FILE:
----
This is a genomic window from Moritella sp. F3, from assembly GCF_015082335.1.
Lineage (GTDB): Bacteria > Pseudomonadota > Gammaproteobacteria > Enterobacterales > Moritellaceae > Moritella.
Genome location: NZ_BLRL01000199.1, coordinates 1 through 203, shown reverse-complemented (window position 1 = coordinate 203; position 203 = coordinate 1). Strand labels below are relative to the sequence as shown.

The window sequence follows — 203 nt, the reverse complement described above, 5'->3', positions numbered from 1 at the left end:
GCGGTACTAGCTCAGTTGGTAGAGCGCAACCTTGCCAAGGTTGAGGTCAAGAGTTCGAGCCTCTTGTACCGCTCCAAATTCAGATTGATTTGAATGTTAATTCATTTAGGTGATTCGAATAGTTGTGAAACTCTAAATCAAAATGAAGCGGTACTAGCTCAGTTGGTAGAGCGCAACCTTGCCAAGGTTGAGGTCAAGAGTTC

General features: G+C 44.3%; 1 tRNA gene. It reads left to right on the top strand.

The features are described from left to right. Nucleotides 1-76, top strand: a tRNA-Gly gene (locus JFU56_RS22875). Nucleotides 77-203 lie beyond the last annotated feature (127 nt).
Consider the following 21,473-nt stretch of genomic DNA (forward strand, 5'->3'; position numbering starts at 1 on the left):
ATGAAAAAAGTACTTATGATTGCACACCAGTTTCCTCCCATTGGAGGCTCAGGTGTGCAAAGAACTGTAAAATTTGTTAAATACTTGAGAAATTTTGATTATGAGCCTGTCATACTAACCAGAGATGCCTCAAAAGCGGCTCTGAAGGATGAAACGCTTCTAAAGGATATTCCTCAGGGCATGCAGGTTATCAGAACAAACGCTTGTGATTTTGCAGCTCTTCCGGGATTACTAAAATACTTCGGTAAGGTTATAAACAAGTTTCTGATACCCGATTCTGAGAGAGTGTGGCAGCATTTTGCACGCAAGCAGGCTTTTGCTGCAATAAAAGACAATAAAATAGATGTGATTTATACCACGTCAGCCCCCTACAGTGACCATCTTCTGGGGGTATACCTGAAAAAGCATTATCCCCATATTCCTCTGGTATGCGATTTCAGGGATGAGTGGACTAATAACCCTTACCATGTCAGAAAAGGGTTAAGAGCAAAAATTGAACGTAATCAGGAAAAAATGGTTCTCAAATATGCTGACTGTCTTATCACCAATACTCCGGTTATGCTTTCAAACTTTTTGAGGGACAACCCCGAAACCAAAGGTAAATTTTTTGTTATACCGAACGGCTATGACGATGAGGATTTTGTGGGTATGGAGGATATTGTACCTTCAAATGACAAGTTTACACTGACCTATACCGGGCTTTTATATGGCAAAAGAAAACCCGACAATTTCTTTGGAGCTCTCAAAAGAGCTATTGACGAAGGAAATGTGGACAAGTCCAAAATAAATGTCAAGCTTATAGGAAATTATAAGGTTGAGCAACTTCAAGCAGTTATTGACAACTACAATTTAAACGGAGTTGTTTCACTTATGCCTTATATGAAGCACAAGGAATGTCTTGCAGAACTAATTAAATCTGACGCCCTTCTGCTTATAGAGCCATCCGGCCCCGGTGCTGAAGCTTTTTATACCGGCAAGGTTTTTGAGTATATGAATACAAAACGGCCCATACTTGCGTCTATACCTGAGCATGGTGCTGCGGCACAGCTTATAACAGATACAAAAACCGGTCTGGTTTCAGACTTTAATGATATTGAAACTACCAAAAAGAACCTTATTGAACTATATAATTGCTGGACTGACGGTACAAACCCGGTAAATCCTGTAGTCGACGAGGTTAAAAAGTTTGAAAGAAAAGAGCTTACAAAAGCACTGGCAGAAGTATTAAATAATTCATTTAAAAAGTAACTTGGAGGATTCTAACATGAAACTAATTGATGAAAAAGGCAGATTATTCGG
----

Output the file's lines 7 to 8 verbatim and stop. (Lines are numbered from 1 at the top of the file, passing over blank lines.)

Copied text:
The features are described from left to right. Nucleotides 1-76, top strand: a tRNA-Gly gene (locus JFU56_RS22875). Nucleotides 77-203 lie beyond the last annotated feature (127 nt).
Consider the following 21,473-nt stretch of genomic DNA (forward strand, 5'->3'; position numbering starts at 1 on the left):